• Open up Xcode to improvements. Plugins, external editors, and community contributions to the codebase would all benefit the dev environment. Look at all the amazing enhancements continuing to take place with VS Code. It just keeps getting better. I’ve rarely seen software of any kind with that track record. Xcode deserves that kind of attention if you’re interested in people wanting to use it.
  • Unreal-like Developer licensing. Remove the $100 stop sign at the front door of the ADP and replace it with freedom to deploy for free until you reach a profit threshold (like $1 million for example).
  • Keep scaling the App Store cut. To make payments a bit more fair for smaller apps and developers, the cut Apple takes should be scaled further: 0% until the first threshold of yearly total earnings, then after ($1 million) the cut is 15%, then only after another threshold ($10 million) it becomes 30%. Also make it automatic instead of an opt-in situation.

So many of these barriers could be melted away to make developing for Apple devices worthwhile for more people, orgs, and companies. I think you’d get:

  • a lot more people of all kinds interested in making unique and creative native apps
  • higher quality apps, sharing the same latest optimizations that take full advantage of Apple technology
  • more and better ports from other platforms—which in turn should lead to a larger installation base and market
  • a more open App Store curated with a full selection of app types and major titles

Tweaks to the smaller things

  • Fully support Progressive Web Apps. Native apps great and especially so for ones that leverage hardware. But many don’t need to be native and the sad reality is, most apps on any Store will never be found or installed. Even in the face of App Clips, it just isn’t happening. Most people just use the web version of anything because, well, there’s Google Search. Let’s not forget that it was iOS Safari that basically made everyone realize mobile web was a thing—which is now the dominant thing for most sites and most people worldwide. PWA is a great standard that works for many app types and really, for the good of the industry, should have support in Safari.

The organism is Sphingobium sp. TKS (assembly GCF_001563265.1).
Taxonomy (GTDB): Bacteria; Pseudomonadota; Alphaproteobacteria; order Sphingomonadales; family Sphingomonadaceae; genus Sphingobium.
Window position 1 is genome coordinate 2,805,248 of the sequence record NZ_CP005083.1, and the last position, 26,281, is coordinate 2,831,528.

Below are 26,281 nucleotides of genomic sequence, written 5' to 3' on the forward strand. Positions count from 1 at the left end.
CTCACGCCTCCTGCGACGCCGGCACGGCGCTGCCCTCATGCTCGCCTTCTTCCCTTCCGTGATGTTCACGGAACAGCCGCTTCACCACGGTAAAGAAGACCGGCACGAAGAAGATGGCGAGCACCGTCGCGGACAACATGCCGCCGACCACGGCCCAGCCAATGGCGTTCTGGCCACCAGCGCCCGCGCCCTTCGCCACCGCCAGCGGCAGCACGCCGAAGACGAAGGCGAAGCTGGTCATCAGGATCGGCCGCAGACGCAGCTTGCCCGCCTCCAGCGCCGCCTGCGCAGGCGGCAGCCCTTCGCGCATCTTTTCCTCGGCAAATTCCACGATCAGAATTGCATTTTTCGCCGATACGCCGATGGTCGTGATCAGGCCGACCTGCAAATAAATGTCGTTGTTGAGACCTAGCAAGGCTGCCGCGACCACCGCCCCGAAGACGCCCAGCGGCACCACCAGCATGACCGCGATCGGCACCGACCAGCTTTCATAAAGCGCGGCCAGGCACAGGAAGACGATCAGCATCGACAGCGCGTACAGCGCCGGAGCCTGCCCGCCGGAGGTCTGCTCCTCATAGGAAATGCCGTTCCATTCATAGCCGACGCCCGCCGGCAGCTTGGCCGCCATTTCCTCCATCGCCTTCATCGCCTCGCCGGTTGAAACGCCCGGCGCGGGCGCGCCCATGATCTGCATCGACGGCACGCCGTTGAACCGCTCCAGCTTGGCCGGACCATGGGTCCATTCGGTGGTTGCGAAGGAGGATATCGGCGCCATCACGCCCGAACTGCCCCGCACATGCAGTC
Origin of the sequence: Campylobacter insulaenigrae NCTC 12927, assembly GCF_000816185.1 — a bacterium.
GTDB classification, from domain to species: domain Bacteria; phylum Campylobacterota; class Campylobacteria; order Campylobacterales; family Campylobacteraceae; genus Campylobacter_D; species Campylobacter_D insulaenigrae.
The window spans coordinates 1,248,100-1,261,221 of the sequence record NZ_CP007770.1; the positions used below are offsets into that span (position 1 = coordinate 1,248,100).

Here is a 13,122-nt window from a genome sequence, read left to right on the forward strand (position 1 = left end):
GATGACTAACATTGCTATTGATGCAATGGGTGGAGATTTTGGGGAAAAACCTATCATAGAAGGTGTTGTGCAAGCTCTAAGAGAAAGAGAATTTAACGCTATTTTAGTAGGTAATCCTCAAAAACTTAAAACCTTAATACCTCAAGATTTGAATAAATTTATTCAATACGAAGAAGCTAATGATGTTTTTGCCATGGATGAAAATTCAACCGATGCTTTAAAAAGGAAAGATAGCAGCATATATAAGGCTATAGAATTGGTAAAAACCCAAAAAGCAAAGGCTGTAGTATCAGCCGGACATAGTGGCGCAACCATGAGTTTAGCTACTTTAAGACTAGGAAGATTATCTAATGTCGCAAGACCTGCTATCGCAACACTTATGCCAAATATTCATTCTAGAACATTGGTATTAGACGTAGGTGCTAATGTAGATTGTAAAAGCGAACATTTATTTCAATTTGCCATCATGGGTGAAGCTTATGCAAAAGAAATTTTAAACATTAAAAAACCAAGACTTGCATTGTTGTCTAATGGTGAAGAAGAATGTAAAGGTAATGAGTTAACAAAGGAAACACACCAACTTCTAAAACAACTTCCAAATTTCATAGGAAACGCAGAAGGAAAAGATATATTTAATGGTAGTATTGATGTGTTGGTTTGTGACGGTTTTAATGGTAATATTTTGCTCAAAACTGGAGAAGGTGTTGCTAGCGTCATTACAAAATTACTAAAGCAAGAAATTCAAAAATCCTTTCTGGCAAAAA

• Make Apple LTE/5G devices fully support Google Fi, with smart network switching. Telecom companies currently operate as unkind monopolies, so anything that allows people use them more like a basic utility is better for society in the long run.
  • Give up on WebKit as the engine for Safari and all of iOS. Just adopt and contribute back to Blink so we don’t have Safari trailing behind in web standards. It’s becoming enough of a problem for web development that Safari is considered the new Internet Explorer—a financial and scheduling burden to support.

Then I’d be happy

With all these device and service changes, I’d be quite happy using them myself. I suspect I wouldn’t be alone. Maybe most Apple customers would be happier paying for these changes. I know I could do more of what I need to do and want to do—better, faster, and easier than I can now.

If you were in charge of Apple for a short time, what would you do?

Photo by Hanny Naibaho on Unsplash

--

--